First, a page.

The last days of Cleopatra are filled with daring, intrigue, and love possibilities. When the villainous Octavian lands in Egypt to assert his victory over Antony and Cleopatra, Patra will do most anything to save her children and herself. She disguises herself as a hag; foretells Octavian’s future; takes a drug to commune with the dead; seduces Centurion Marcellus whom her drugged mind thinks is Antony; meets with Octavian; and initiates an encounter with a cobra. When Octavian tries to take advantage of her, she sings of love. Octavian exits without a word. He has fallen in love but tragically does nothing. The love-struck Marcellus offers her a way to escape. Yes, she dies but not how you think. Her death changes Octavian from lead to gold as he vows to become the man she would have loved the most.
Isolation is the Norm for Creative Artists. I think all parents would like to see our children with an intense passion and dedication to the arts. This picture implies that the young lad, actually built his own violin. Notice the saw leaning against the table. Who was David Rubinoff? He dreams about being as skilled as Rubinoff and His Violin.
Who was Rubinoff and His Violin?
David Rubinoff made a fortune in the 1930’s because of his love of music. He rose from the most humble beginnings in Kiev to incredible stature in America. An example being playing for 225,000 people at Grant Park in Chicago while conducting the Chicago Philharmonic Orchestra. He told me, they turned away another 25,000 at the door. I was his arranger and accompanist for fifteen years. Jimmy Petrillo, head of the musicians union in Chicago, gave him a diamond and ruby medal commemorating this event.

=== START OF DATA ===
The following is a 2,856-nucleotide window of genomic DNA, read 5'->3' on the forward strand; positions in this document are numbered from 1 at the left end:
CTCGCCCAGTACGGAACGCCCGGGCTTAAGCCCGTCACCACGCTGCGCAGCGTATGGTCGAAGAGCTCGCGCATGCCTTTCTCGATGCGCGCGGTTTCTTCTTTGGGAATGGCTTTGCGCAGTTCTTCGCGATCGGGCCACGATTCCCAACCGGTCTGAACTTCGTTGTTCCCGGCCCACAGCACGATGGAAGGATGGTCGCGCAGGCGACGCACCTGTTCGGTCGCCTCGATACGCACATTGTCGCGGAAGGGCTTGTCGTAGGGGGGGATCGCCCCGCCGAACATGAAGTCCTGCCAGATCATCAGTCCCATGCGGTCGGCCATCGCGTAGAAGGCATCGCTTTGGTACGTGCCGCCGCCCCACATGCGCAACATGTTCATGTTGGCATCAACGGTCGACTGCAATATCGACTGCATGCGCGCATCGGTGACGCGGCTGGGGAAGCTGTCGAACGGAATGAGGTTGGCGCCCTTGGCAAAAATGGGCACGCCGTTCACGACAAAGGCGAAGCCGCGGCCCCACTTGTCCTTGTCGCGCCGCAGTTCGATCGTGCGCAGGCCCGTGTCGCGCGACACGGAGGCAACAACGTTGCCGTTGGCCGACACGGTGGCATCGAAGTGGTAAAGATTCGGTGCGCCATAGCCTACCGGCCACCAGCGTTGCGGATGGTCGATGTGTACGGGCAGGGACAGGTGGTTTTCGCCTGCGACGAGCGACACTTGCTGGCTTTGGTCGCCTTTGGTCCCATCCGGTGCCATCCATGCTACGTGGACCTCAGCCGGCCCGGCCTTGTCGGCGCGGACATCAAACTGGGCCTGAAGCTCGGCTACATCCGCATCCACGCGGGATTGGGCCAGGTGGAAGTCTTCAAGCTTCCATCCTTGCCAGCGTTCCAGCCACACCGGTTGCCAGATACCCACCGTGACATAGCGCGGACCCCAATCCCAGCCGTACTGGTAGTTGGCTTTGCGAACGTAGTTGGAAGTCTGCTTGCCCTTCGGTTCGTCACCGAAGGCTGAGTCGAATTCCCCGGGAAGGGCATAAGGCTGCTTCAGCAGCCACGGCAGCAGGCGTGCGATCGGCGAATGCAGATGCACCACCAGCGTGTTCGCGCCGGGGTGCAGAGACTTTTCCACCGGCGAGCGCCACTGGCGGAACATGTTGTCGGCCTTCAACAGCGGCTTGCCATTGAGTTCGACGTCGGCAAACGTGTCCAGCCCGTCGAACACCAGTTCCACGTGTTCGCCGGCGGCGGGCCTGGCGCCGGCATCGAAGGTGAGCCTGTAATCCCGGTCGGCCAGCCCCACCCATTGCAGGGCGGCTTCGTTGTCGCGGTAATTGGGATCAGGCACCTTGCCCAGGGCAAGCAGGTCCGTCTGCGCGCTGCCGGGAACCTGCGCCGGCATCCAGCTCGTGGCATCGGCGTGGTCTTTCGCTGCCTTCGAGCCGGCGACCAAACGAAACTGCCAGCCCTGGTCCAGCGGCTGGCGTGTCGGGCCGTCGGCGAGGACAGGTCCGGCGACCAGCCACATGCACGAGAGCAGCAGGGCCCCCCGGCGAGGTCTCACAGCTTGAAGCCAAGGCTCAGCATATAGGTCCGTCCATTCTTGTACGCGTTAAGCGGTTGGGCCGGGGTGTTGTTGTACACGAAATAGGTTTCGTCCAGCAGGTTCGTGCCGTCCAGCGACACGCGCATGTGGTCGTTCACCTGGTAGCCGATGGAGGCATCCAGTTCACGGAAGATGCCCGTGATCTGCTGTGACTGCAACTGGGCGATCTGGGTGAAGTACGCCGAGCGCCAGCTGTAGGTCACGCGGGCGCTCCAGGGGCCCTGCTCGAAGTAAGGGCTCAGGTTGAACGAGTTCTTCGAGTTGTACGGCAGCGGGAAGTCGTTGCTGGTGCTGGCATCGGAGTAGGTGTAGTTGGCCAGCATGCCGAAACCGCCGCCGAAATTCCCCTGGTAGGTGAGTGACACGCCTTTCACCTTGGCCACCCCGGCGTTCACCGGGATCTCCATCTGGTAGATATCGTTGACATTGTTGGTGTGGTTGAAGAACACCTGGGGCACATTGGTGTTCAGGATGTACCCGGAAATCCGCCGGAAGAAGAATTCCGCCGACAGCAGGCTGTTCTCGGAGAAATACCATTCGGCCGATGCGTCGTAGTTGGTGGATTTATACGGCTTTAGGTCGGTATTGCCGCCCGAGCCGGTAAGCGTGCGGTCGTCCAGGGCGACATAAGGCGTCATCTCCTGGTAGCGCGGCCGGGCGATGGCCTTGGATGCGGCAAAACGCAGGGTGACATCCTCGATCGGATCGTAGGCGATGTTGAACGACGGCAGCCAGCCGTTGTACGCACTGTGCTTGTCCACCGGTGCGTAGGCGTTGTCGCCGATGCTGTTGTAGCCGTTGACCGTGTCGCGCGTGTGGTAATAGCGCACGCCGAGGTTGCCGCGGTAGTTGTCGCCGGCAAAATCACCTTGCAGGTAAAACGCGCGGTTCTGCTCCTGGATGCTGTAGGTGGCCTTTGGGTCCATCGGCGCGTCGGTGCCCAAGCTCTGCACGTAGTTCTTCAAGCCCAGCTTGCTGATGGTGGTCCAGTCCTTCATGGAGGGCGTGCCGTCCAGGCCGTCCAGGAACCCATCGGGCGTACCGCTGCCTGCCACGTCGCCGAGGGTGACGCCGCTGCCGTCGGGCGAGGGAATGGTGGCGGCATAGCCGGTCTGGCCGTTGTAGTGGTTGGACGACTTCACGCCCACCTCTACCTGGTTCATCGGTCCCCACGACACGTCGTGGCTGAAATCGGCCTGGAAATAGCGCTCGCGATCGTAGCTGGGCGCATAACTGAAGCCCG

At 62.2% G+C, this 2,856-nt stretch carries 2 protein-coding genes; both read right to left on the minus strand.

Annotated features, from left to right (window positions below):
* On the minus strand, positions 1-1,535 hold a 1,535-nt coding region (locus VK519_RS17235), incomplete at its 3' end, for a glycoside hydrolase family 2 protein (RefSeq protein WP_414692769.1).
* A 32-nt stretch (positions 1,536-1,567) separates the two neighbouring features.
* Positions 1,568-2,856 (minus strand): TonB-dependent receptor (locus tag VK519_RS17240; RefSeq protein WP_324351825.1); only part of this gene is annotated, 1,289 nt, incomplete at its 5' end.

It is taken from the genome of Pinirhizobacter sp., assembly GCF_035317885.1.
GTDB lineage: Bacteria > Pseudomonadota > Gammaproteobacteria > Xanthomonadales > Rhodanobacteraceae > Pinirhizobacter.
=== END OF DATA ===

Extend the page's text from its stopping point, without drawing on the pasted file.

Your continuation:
Isolation is the Norm
Raising ones level in performance takes countless hours of practice in solitude; or, in some cases, with a small dedicated, ensemble. Music has quite a bonus: It is one of the few professions you can improve on with age. Even during the current pandemic, opportunities come a-knocking. My wife, a fabulous singer and I were just asked to do an hour and fifteen minute concert which will be broadcast live around the world. We will also feature some excerpts from shows we jointly wrote. Scheduled date is November, 8, 2020. Details will shorly be posted.
Happy Halloween from the Oquaga Spirit: Poetry and piano are my passions. Piano and composition speak to me anywhere; whereas writing poetry seems to happen in either the Catskill or Adirondack Mountains of New York. Washington Irving was also inspired by the mountains of New York. He wrote The Legend of Sleepy Hollow:
Washington Irving (April 3, 1783 – November 28, 1859) wrote as an essayist, biographer, historian, and diplomat of the early 19th century. He is best known for his short stories “Rip Van Winkle” (1819) and “The Legend of Sleepy Hollow” (1820).
The Oquaga Spirit, in the Catskills, dictated a plethora of poetry during my sojourn of 15 years on this lake. My family and I spent 15 Summer and Fall seasons on this lake where I was the “house piano player” at Scott’s Hotel. Sharon and I played did two special themed shows weekly. In the mornings I’d stroll and the spirit would be afloat. “So much she needed an ear, she ignored my tranquility.” The female spirit was an American Indian from the Lennie Lenape tribe. If you enjoy the spirit’s poem, feel free to share with others. I think the spirit would approve.
Autumns throwing a party On a massive scale With acorns, chestnuts, pumpkins, Wine, cider and ale.
Everyone’s preparing For that special night, Ghosts, goblins and witches; Things that cause a fright.
But on that darkened evening In the air is glee As children don their costumes Making revelry.
Boo! Yells a ghost Barely three feet tall. “Careful, you reply, Or down the stairs you’ll fall!”
The barren eerie trees Against a brightly light Moon. Black cats dashing by As overhead bats swoon.
What a scary party. Delight in fright in seems. Orange and black banners, It must be Halloween.
In the spirit of Halloween, please share. The book of poetry is called The Oquaga Spirit Speaks.
Entertainer Friendships Can Make Careers Skyrocket.